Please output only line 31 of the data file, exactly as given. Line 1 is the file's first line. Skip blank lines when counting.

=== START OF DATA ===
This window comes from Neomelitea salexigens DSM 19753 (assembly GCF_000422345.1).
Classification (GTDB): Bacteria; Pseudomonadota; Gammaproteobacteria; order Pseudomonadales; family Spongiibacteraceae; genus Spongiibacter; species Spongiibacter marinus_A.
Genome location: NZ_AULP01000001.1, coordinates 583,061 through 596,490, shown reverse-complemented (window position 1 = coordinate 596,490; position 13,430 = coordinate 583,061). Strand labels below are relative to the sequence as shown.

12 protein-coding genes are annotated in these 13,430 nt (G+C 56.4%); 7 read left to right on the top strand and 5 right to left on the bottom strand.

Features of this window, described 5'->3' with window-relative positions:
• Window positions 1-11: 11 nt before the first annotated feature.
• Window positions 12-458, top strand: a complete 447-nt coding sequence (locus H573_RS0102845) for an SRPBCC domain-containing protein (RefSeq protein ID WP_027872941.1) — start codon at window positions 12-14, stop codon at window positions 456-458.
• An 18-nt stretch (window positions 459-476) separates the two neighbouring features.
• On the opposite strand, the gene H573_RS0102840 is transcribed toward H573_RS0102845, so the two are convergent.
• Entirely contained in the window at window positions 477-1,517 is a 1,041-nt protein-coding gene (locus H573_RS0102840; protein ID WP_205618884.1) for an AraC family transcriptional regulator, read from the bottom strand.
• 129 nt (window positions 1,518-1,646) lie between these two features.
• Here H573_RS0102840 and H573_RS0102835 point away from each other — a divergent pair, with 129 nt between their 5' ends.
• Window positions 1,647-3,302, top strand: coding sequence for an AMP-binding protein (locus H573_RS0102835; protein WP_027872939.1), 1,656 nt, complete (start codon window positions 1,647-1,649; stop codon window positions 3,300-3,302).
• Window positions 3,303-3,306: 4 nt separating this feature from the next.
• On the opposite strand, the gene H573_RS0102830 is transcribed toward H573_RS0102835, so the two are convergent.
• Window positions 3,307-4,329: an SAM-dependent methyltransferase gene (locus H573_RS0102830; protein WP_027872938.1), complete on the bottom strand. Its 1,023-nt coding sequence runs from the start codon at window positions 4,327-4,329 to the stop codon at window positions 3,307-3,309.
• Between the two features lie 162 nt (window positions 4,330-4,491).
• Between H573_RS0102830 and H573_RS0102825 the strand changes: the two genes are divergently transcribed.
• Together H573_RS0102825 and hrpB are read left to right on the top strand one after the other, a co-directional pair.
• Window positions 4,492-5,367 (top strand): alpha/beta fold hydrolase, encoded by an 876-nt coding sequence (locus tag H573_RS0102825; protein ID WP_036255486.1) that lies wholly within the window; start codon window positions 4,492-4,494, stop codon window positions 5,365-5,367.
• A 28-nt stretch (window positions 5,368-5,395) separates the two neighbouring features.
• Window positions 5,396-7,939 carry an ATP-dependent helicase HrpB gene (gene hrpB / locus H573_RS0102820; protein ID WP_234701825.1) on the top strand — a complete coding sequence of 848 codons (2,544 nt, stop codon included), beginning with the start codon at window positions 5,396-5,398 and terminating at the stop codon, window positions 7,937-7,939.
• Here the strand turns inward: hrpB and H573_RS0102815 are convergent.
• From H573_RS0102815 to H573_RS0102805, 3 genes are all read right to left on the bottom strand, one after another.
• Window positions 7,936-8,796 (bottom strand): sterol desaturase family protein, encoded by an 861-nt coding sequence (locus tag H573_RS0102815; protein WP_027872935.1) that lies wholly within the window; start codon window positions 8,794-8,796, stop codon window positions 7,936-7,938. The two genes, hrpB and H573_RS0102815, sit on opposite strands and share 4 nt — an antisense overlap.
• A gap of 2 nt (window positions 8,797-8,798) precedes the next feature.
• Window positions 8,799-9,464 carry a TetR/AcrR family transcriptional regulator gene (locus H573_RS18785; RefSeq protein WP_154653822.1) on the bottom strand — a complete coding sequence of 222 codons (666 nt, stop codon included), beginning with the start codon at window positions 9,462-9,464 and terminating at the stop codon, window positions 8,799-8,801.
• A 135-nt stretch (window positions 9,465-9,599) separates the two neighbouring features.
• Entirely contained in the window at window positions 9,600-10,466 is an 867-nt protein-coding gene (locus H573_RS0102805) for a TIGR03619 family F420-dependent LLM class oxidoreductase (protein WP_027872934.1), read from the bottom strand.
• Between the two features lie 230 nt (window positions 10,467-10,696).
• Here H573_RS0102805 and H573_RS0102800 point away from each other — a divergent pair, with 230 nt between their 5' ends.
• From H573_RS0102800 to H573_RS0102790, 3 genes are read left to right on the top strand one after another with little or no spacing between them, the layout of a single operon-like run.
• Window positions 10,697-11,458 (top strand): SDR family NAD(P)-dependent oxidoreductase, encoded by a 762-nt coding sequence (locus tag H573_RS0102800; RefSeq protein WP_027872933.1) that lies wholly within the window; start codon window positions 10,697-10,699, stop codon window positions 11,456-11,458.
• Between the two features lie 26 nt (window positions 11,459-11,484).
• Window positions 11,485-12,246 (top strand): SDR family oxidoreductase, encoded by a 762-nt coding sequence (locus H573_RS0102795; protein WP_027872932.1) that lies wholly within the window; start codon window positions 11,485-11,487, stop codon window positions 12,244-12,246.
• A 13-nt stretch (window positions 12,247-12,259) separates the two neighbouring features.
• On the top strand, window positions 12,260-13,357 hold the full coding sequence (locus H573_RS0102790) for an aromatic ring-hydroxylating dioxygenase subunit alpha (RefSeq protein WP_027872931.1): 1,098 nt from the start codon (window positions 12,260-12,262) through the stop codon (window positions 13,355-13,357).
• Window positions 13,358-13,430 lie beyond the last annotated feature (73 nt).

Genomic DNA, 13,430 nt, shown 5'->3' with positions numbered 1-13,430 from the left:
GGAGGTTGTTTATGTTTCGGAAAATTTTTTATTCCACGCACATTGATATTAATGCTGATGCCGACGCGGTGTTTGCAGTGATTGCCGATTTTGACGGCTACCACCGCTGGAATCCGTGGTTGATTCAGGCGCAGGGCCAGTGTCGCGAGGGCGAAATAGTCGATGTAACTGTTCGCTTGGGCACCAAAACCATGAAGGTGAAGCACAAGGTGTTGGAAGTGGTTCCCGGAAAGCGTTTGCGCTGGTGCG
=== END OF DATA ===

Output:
• Here H573_RS0102805 and H573_RS0102800 point away from each other — a divergent pair, with 230 nt between their 5' ends.